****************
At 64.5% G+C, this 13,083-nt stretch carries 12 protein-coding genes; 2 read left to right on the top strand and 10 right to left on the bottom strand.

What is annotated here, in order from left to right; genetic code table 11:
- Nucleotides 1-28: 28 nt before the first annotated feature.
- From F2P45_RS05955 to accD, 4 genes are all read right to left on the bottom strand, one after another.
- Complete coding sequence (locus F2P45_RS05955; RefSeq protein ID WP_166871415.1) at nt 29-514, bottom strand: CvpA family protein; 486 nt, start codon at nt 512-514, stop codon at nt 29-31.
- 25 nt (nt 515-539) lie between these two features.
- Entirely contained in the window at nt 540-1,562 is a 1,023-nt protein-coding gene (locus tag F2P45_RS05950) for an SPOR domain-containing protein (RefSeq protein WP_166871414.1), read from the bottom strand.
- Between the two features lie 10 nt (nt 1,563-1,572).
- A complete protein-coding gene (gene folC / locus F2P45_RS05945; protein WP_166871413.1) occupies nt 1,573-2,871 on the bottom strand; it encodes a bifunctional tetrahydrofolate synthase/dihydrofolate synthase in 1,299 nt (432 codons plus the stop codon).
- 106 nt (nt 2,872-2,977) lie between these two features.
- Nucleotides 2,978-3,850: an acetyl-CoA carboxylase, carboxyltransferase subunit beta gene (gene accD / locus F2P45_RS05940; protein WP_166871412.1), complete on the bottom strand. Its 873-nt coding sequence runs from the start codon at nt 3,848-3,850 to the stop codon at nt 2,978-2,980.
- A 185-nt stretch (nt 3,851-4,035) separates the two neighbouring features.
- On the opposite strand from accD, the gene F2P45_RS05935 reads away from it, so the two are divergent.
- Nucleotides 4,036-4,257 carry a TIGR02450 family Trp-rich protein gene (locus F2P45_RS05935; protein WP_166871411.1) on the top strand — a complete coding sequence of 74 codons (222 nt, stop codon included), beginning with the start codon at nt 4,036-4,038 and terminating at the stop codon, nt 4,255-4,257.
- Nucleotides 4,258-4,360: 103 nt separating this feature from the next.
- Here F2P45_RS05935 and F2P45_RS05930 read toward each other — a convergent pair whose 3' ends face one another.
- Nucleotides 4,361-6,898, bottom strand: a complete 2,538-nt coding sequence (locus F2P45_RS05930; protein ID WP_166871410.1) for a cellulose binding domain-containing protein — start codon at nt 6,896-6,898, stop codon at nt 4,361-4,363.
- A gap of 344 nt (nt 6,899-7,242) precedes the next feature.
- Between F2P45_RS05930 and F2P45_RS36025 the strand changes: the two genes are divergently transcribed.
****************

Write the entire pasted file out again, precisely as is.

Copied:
At 64.5% G+C, this 13,083-nt stretch carries 12 protein-coding genes; 2 read left to right on the top strand and 10 right to left on the bottom strand.

What is annotated here, in order from left to right; genetic code table 11:
- Nucleotides 1-28: 28 nt before the first annotated feature.
- From F2P45_RS05955 to accD, 4 genes are all read right to left on the bottom strand, one after another.
- Complete coding sequence (locus F2P45_RS05955; RefSeq protein ID WP_166871415.1) at nt 29-514, bottom strand: CvpA family protein; 486 nt, start codon at nt 512-514, stop codon at nt 29-31.
- 25 nt (nt 515-539) lie between these two features.
- Entirely contained in the window at nt 540-1,562 is a 1,023-nt protein-coding gene (locus tag F2P45_RS05950) for an SPOR domain-containing protein (RefSeq protein WP_166871414.1), read from the bottom strand.
- Between the two features lie 10 nt (nt 1,563-1,572).
- A complete protein-coding gene (gene folC / locus F2P45_RS05945; protein WP_166871413.1) occupies nt 1,573-2,871 on the bottom strand; it encodes a bifunctional tetrahydrofolate synthase/dihydrofolate synthase in 1,299 nt (432 codons plus the stop codon).
- 106 nt (nt 2,872-2,977) lie between these two features.
- Nucleotides 2,978-3,850: an acetyl-CoA carboxylase, carboxyltransferase subunit beta gene (gene accD / locus F2P45_RS05940; protein WP_166871412.1), complete on the bottom strand. Its 873-nt coding sequence runs from the start codon at nt 3,848-3,850 to the stop codon at nt 2,978-2,980.
- A 185-nt stretch (nt 3,851-4,035) separates the two neighbouring features.
- On the opposite strand from accD, the gene F2P45_RS05935 reads away from it, so the two are divergent.
- Nucleotides 4,036-4,257 carry a TIGR02450 family Trp-rich protein gene (locus F2P45_RS05935; protein WP_166871411.1) on the top strand — a complete coding sequence of 74 codons (222 nt, stop codon included), beginning with the start codon at nt 4,036-4,038 and terminating at the stop codon, nt 4,255-4,257.
- Nucleotides 4,258-4,360: 103 nt separating this feature from the next.
- Here F2P45_RS05935 and F2P45_RS05930 read toward each other — a convergent pair whose 3' ends face one another.
- Nucleotides 4,361-6,898, bottom strand: a complete 2,538-nt coding sequence (locus F2P45_RS05930; protein ID WP_166871410.1) for a cellulose binding domain-containing protein — start codon at nt 6,896-6,898, stop codon at nt 4,361-4,363.
- A gap of 344 nt (nt 6,899-7,242) precedes the next feature.
- Between F2P45_RS05930 and F2P45_RS36025 the strand changes: the two genes are divergently transcribed.